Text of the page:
I believe that few “serious scholars” (as they say) see any reason to attribute the first couple of chapters of the Book of Genesis to historical reality. Few actually see any reason to attribute its claims that God fashioned the world in 6 days and created Adam from dust and Eve from his baculum.
But I do observe that many “serious biblical scholars” do attribute historical reality to a New Testament book that claims the heavens split apart and that both God and Satan spoke to a man who was baptized by John in the Jordan River.
Both books reference geographical and human facts on the ground. There really is a sky above, land below and a sea teeming with fish. Human males really do exist, lack a baculum, and generally enjoy the companionship of womenfolk, especially when they serve as dutiful helpmates. There really is a Jordan River, an ancient Jerusalem and Judea, and if we can believe that the received text of Josephus is an honest indicator of what he originally wrote, a John the Baptist.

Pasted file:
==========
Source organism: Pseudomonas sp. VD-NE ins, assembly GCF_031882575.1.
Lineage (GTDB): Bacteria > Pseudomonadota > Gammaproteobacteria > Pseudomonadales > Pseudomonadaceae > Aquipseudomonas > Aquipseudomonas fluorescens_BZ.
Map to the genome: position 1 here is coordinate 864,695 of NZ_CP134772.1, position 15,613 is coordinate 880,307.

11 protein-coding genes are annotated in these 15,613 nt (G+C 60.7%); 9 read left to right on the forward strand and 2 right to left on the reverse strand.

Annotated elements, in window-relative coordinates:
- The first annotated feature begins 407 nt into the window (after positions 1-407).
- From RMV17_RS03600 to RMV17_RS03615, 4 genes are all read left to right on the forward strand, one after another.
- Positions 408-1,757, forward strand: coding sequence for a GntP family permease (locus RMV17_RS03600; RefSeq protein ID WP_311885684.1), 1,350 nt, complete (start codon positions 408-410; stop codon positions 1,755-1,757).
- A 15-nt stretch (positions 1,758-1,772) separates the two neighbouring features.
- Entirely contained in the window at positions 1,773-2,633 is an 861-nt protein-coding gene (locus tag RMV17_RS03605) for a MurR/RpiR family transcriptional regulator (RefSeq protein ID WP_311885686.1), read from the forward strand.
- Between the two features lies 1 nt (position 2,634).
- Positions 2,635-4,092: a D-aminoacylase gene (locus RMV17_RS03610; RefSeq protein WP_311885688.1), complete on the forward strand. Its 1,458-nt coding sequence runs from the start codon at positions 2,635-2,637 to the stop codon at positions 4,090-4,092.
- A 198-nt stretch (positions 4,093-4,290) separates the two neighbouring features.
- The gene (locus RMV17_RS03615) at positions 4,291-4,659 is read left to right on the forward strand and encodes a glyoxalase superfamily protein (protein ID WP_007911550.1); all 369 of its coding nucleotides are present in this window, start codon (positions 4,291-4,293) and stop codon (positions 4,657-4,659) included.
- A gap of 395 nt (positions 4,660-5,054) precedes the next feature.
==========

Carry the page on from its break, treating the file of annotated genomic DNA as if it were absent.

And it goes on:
So why do biblical historians reject the historicity of one yet embrace the historicity of the other?
We don’t want to open ourselves as sceptical inquirers who reject miracles on principle.
(I am amazed at the lengths to which quite a few scholars seem to go to prove they are not somehow biased against the supernatural or the miraculous. They do have very logical arguments — analogy etc — but hell, let’s just cut the crap and say “No way! Miracles are an absurd notion and are not allowed into the discussion!” Anti-supernatural bias? Sure! Why not? I’m also biased against the notion that pixies live under toadstools or that teacups orbit Saturn.)
Okay, so maybe we don’t care about opening ourselves to accusations of such bias. But let’s play the game anyway. Continue reading “Gospels and Genesis as historical documents”